The European Commission has made it easier for ferry operators to provide on-board cellular services, in a move that will give many passengers better voice and text coverage when offshore.
The Commission said on Friday that ferry operators will need to possess only one communications licence, whichever European country's waters they sail through. Previously, they had to abide by what the Commission described as a "patchwork of 27 different sets of national legislation".
The Commission hopes the simplification will encourage ferry companies to offer voice and simple data services to passengers. Digital Agenda commissioner Neelie Kroes said in a statement that "tens of millions of people who travel and work on ships anywhere in European territorial waters will be able to use their mobile phones without problems of interference as a result of the new rules just adopted by the Commission".
Two radio bands are covered by the EU's new rules: the 900MHz and 1800MHz bands. This means GSM and GPRS services can be offered, with the potential for 3G services if these bands are allowed to be refarmed for use by ferry operators. Both voice and data connectivity will be possible, but both will be charged at a premium, according to the Commission.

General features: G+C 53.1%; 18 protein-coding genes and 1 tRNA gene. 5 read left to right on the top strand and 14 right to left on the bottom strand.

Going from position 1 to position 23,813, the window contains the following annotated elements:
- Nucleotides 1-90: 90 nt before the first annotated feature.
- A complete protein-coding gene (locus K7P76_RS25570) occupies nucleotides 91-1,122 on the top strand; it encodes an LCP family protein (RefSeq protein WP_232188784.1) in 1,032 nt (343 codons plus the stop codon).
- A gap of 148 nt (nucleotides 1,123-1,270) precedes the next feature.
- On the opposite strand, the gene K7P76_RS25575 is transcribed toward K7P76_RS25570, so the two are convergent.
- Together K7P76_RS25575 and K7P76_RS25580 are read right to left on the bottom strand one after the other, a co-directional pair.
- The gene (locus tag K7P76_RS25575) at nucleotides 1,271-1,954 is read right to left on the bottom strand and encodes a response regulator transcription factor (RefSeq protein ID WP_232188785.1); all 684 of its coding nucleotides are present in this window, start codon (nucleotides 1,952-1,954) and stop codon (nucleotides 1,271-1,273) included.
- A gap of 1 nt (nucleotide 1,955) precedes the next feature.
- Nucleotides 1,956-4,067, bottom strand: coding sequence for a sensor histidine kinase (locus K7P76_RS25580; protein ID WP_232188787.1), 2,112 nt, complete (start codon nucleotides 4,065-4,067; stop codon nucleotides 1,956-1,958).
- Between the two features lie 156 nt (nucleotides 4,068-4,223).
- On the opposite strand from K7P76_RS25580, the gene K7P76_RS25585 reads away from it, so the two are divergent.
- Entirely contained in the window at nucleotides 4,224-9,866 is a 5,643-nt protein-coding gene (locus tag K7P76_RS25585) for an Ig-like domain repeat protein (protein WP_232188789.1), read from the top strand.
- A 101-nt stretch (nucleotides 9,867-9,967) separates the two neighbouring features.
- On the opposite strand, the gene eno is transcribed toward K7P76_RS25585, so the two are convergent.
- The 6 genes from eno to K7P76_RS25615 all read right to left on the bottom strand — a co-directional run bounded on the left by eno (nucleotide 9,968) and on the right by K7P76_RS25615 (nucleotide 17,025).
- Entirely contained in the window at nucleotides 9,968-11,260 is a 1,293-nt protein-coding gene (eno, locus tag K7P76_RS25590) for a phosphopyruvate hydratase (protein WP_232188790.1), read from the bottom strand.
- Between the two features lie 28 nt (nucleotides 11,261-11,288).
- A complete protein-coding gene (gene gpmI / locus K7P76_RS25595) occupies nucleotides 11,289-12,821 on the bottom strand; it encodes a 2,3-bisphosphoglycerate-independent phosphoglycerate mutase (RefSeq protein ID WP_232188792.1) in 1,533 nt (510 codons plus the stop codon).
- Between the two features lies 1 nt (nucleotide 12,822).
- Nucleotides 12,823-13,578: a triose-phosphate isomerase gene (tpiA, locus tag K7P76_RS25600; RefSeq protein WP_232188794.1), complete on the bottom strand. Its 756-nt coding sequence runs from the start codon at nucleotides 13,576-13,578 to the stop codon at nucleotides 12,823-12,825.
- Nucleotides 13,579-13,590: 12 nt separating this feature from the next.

As SIM cards can be fitted to freight traffic, businesses will be able to track and monitor their cargo using these systems.
On-ship cellular systems provide connectivity by using one or more picocells — small mobile base stations that are slightly larger than femtocells — located within the passenger and cargo decks. Backhaul connectivity is provided via satellite.
Previously, such systems were banned in the territorial waters of most countries. The Commission will still not allow the use of the systems within 22km of shore, meaning consumers will have to try to access land-based mobile networks when close to land.
Orange has successfully circumvented this problem in the English Channel by deploying directional antennas in both Dover and Calais, as well as picocells on Sea France ferries, giving connectivity to customers without having to rely on satellite backhaul. Satellite systems are currently used for backhaul by ferries crossing the Irish Sea.
The simplification of maritime communications laws is the second major piece of work by the Commission in tackling restrictions on transport-based mobile services.
Between 2000 and 2008, the Commission helped pave the way for the launch of GSM services on aeroplanes by unifying the different licensing and technical rules across the EU. Airlines are now allowed to deliver femtocell-based mobile connectivity for passengers above 3,000m on EU flights.